Freedom isn’t Free and There’s No Business in Privacy

As I was walking up one of the streets near my house today, I passed an old Blazer with a bumper sticker that read, “Freedom isn’t Free”.  This forced me to pause a bit and think about that.  I mean, sure the word “free” appears in freedom, but the point of this bumper sticker was in support of having wars to…how do they say this again?…protect our freedoms.  Yes, I have always seen this as a dubious claim and my sarcasm here is intended.  But this sentence forced one of those word associations or semantic links in my head, and next thing I know, as has happened quite frequently lately, the thought of privacy popped in.

Earlier today, I caught a New York Times article on a startup called Bynamite.  This startup sounded really cool to me until I got to the bottom of the article, specifically:

“Like most start-ups, Bynamite faces long odds. To succeed, it must be easy to use, and users must trust it as a reliable middleman handling their data. It has no business model yet, though it could offer product recommendations, based on interests, and collect fees on resulting sales from merchants. It hasn’t ruled out accepting ads itself.”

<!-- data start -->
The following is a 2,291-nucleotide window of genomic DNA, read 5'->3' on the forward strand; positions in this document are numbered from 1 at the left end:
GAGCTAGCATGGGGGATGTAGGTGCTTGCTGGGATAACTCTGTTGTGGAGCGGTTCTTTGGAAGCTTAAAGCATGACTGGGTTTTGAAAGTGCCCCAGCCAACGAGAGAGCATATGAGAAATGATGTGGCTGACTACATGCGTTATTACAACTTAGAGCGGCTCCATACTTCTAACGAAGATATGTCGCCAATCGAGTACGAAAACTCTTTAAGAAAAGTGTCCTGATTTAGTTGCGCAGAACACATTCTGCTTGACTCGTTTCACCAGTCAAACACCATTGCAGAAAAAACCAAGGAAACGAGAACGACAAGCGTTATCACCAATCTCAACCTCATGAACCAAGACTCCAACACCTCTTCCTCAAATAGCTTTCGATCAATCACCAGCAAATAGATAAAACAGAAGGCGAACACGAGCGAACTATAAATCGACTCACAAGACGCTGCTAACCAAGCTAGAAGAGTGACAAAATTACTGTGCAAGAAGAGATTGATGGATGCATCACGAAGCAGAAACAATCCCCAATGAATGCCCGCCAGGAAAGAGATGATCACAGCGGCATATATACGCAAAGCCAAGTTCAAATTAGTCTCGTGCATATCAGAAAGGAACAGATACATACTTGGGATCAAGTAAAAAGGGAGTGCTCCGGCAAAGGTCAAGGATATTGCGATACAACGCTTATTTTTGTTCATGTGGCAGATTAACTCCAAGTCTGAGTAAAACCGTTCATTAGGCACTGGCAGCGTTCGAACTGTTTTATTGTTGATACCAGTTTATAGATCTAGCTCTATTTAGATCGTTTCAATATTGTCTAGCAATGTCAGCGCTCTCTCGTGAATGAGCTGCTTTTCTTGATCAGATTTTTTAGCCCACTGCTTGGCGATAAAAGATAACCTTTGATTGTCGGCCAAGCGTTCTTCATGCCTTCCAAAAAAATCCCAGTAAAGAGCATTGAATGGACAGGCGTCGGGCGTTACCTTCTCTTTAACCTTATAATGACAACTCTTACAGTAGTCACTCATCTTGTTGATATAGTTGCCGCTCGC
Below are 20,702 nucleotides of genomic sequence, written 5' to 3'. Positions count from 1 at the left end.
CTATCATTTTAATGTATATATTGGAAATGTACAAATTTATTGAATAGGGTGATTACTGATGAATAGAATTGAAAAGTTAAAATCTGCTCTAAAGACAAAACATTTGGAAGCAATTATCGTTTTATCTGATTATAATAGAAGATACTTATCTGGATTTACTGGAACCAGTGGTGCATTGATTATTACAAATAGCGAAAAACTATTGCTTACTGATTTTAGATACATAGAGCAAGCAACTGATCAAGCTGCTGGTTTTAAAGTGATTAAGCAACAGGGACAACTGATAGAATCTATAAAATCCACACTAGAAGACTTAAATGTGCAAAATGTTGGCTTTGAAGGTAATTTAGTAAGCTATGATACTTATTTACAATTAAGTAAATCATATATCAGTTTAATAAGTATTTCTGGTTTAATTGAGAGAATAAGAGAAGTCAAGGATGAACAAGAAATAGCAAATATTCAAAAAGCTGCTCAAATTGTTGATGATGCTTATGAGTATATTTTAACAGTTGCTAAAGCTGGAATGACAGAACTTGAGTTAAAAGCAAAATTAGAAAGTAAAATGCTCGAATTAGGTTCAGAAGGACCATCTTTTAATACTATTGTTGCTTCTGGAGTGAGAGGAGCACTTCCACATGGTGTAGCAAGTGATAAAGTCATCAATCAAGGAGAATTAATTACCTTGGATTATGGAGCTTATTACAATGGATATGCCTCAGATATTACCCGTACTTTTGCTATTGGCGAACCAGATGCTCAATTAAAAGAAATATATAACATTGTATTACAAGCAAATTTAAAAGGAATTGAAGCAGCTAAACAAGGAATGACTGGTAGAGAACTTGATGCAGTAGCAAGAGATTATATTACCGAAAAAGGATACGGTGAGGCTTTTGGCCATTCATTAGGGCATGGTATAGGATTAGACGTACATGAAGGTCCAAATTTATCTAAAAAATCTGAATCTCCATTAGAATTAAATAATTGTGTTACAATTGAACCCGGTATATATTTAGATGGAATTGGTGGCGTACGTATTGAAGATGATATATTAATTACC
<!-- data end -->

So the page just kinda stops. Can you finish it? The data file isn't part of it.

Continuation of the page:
Which begged the question of how could I trust a company who has yet to define its business model and is asking that I trust them with my information?  Worse, they may even try to position themselves as deliverers of ads and product offers by knowing more about me, by receiving explicit permission to seek out all information that ad networks and sites have about me.  But in thinking through this further I also began to realize that in fact there really is no business in helping people maintain their privacy.  There’s no market for it either.  Look at what’s happening today and you’ll see how little people actually care about their privacy no matter what they say.  Look no further than in the success of Apple’s revised Terms of Use for iTunes and the App Store, where users give up their rights to manage and determine who gets their location data.  Apple basically says that not only will they have access to it, but any thrid party developer can get this as well.  Twitter enabled location data to be part of the metadata associated with tweets, and the faithful, like Apple’s, have embraced this capability.  A more powerful example comes in the form of the flourishing ecosystems around location-based social networks and games.  While today these require explicit “check-ins”, those using these services (which are growing every day) are becoming such emphatic users that it will soon be easier for them to have the check-ins occur automatically.  This is one group of privacy diluting activities that are helping to get us used to the idea that our sensitive location information should be made public.  Good news for the generation of thieves.